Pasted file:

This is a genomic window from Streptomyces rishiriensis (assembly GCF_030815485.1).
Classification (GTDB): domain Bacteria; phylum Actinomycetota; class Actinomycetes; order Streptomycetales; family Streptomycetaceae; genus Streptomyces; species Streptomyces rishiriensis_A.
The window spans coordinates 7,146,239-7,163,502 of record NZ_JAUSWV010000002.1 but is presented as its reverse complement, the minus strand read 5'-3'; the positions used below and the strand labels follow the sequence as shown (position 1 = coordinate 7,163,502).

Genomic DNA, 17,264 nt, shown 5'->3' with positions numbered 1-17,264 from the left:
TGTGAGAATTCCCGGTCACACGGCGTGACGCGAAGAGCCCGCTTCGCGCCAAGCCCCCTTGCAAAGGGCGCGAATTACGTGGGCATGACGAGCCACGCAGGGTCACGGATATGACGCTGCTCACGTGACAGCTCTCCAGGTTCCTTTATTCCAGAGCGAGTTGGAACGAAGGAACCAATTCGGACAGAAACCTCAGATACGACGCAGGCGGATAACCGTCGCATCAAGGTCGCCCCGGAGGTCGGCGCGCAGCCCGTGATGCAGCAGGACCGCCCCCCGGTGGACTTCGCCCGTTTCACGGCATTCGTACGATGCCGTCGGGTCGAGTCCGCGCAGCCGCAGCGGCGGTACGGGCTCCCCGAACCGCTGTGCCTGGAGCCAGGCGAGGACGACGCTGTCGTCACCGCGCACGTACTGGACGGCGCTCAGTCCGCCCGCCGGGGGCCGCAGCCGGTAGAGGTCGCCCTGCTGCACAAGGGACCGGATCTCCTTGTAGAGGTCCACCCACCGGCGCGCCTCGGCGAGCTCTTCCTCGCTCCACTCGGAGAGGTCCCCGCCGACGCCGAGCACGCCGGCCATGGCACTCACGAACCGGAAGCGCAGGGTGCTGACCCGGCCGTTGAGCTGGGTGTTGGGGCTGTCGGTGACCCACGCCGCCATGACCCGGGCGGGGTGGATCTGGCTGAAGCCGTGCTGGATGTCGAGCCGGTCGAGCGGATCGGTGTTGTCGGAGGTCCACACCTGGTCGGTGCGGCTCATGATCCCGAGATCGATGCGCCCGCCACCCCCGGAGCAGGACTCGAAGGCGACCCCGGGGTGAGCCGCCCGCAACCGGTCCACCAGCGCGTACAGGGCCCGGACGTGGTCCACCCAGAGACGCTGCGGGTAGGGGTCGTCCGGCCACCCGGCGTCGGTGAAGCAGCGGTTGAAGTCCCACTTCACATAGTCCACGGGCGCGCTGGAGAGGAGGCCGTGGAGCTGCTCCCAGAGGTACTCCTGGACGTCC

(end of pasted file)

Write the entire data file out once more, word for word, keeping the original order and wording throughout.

This is a genomic window from Streptomyces rishiriensis (assembly GCF_030815485.1).
Classification (GTDB): domain Bacteria; phylum Actinomycetota; class Actinomycetes; order Streptomycetales; family Streptomycetaceae; genus Streptomyces; species Streptomyces rishiriensis_A.
The window spans coordinates 7,146,239-7,163,502 of record NZ_JAUSWV010000002.1 but is presented as its reverse complement, the minus strand read 5'-3'; the positions used below and the strand labels follow the sequence as shown (position 1 = coordinate 7,163,502).

Genomic DNA, 17,264 nt, shown 5'->3' with positions numbered 1-17,264 from the left:
TGTGAGAATTCCCGGTCACACGGCGTGACGCGAAGAGCCCGCTTCGCGCCAAGCCCCCTTGCAAAGGGCGCGAATTACGTGGGCATGACGAGCCACGCAGGGTCACGGATATGACGCTGCTCACGTGACAGCTCTCCAGGTTCCTTTATTCCAGAGCGAGTTGGAACGAAGGAACCAATTCGGACAGAAACCTCAGATACGACGCAGGCGGATAACCGTCGCATCAAGGTCGCCCCGGAGGTCGGCGCGCAGCCCGTGATGCAGCAGGACCGCCCCCCGGTGGACTTCGCCCGTTTCACGGCATTCGTACGATGCCGTCGGGTCGAGTCCGCGCAGCCGCAGCGGCGGTACGGGCTCCCCGAACCGCTGTGCCTGGAGCCAGGCGAGGACGACGCTGTCGTCACCGCGCACGTACTGGACGGCGCTCAGTCCGCCCGCCGGGGGCCGCAGCCGGTAGAGGTCGCCCTGCTGCACAAGGGACCGGATCTCCTTGTAGAGGTCCACCCACCGGCGCGCCTCGGCGAGCTCTTCCTCGCTCCACTCGGAGAGGTCCCCGCCGACGCCGAGCACGCCGGCCATGGCACTCACGAACCGGAAGCGCAGGGTGCTGACCCGGCCGTTGAGCTGGGTGTTGGGGCTGTCGGTGACCCACGCCGCCATGACCCGGGCGGGGTGGATCTGGCTGAAGCCGTGCTGGATGTCGAGCCGGTCGAGCGGATCGGTGTTGTCGGAGGTCCACACCTGGTCGGTGCGGCTCATGATCCCGAGATCGATGCGCCCGCCACCCCCGGAGCAGGACTCGAAGGCGACCCCGGGGTGAGCCGCCCGCAACCGGTCCACCAGCGCGTACAGGGCCCGGACGTGGTCCACCCAGAGACGCTGCGGGTAGGGGTCGTCCGGCCACCCGGCGTCGGTGAAGCAGCGGTTGAAGTCCCACTTCACATAGTCCACGGGCGCGCTGGAGAGGAGGCCGTGGAGCTGCTCCCAGAGGTACTCCTGGACGTCC